This is a post by Kris Silvey.
…….Thanks to him for the knowledge & experience shared with us.…..
Opening the door to a coffee shop is a flurry of sensations. The soft chatter from
patrons, the sound of typing on their laptops, and the tantalizing aroma of coffee
make up the aura of a good coffee shop.
Traditionally espresso is made from dark roast coffee. This is because the dark
roast gives the drink a thick body and bittersweet flavor, without adding too much
But is this always true?
The answer is no! While many coffee shops use only dark roasted beans for their
espresso drinks, it doesn’t mean that other roasts can’t be used as well. Many
coffee aficionados prefer the taste of a medium or light roast when making
For years, I only had espresso made from dark roast. Until the day I walked into
Just Love Coffee. After chatting with the barista for a while, he offered me an
espresso shot made from their signature light roast. I was a bit apprehensive at
first, but he assured me it would be worth it. He was right! The sweet flavors and
smooth taste gave me a whole new perspective on espresso.
Let’s look into why you should give light roast espresso a try.
How Does Roasting Affect Coffee?
A good cup of espresso starts with the beans, and the roast is a key factor in the
flavor. When coffee beans are roasted, they lose moisture content and crisp up.
If these beans are roasted too much or too long, the sugars inside will caramelize
and become concentrated. The resulting drink will be more bitter instead of
The longer beans are roasted, the darker they become. But did you know that
there are two “cracks” that occur during the roasting process? The first crack is
loud and is when the heat turns the sugars inside the beans into caramel. The
second crack is quieter, but cranking up the heat during this time causes
carbonization, changing the taste of your coffee.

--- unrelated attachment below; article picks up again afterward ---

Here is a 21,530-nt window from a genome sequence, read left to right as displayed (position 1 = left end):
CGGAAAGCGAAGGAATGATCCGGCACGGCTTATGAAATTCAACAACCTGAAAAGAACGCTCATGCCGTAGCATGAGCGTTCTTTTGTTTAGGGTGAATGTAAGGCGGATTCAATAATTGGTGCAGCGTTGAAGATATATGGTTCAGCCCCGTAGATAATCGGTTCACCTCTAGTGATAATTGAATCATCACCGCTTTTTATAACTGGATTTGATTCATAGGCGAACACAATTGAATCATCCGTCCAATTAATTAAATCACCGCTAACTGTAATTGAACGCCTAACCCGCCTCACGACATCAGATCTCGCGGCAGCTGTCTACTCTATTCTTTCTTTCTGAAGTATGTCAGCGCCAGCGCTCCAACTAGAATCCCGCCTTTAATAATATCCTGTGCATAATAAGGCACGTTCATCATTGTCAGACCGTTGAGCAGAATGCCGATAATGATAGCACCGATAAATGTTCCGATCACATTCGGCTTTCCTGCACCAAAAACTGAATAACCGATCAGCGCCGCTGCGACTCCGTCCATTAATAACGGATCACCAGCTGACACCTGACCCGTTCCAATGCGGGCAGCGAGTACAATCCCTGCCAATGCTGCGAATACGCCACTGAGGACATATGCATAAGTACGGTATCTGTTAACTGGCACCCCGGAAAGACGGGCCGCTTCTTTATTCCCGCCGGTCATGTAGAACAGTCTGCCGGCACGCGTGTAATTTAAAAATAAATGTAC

Espresso Machine Requirements
Most espresso machines have a specific extraction temperature around 195°.
However, the perfect brewing temperature varies from device to device,
depending upon the type of coffee beans, how long it’ll be brewed for, and the
If you’re using dark roast coffee beans for your espresso, the initial brewing
temperature will be around 195° – 205°. If you’re using light roasted coffee beans,
the initial brewing temperature might be as high as 208°.
You need a higher temperature for light roast because the lighter the roast, the
more dense and less porous the coffee beans. They need a slightly higher
temperature to diffuse water into all of those tiny spaces that would otherwise
hold onto some of the oils.
What Makes a Good Espresso
Three ingredients are needed to make a good espresso – coffee beans, water,
and an espresso machine. A good espresso has a thick crema (the signature
dark foam) at the top of the drink. Crema is created when the oils and the carbon
dioxide in the beans come together and create a foam.
The flavor should be strong – not too bitter, sour, or burnt. Each shot of espresso
is made with 7-8 grams of coffee and produces about 30 mL of rich coffee.
Espresso is all about the extraction process. Unlike other brewing methods,
pressure is used to extract flavor from the coffee beans. With 9 bars of pressure,
the extraction process is quick, creating a creamier texture in shorter periods of
time (between 20-30 seconds).
When to use Dark Roast for Espresso
Dark roast is usually used for making espresso because of its bold flavors.
Espresso machines pull water heated to a higher temperature at a higher